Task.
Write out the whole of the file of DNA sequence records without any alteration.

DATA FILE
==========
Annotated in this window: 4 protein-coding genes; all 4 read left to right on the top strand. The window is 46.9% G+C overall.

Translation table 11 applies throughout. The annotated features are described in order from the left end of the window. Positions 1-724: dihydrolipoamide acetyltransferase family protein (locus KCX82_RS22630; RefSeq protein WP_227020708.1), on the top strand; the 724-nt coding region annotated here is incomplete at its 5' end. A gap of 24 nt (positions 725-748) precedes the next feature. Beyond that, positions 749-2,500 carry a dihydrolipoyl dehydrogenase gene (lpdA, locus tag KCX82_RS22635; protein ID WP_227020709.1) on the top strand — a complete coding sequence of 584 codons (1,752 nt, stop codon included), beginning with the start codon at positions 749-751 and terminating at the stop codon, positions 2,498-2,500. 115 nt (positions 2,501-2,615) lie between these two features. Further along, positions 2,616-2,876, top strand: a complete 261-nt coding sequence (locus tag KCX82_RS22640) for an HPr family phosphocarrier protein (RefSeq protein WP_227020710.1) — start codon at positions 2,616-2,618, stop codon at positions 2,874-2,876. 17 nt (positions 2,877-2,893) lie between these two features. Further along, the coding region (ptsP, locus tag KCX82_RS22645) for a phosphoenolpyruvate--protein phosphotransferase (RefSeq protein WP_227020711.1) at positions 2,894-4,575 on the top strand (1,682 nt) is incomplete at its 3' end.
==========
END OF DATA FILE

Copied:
Annotated in this window: 4 protein-coding genes; all 4 read left to right on the top strand. The window is 46.9% G+C overall.

Translation table 11 applies throughout. The annotated features are described in order from the left end of the window. Positions 1-724: dihydrolipoamide acetyltransferase family protein (locus KCX82_RS22630; RefSeq protein WP_227020708.1), on the top strand; the 724-nt coding region annotated here is incomplete at its 5' end. A gap of 24 nt (positions 725-748) precedes the next feature. Beyond that, positions 749-2,500 carry a dihydrolipoyl dehydrogenase gene (lpdA, locus tag KCX82_RS22635; protein ID WP_227020709.1) on the top strand — a complete coding sequence of 584 codons (1,752 nt, stop codon included), beginning with the start codon at positions 749-751 and terminating at the stop codon, positions 2,498-2,500. 115 nt (positions 2,501-2,615) lie between these two features. Further along, positions 2,616-2,876, top strand: a complete 261-nt coding sequence (locus tag KCX82_RS22640) for an HPr family phosphocarrier protein (RefSeq protein WP_227020710.1) — start codon at positions 2,616-2,618, stop codon at positions 2,874-2,876. 17 nt (positions 2,877-2,893) lie between these two features. Further along, the coding region (ptsP, locus tag KCX82_RS22645) for a phosphoenolpyruvate--protein phosphotransferase (RefSeq protein WP_227020711.1) at positions 2,894-4,575 on the top strand (1,682 nt) is incomplete at its 3' end.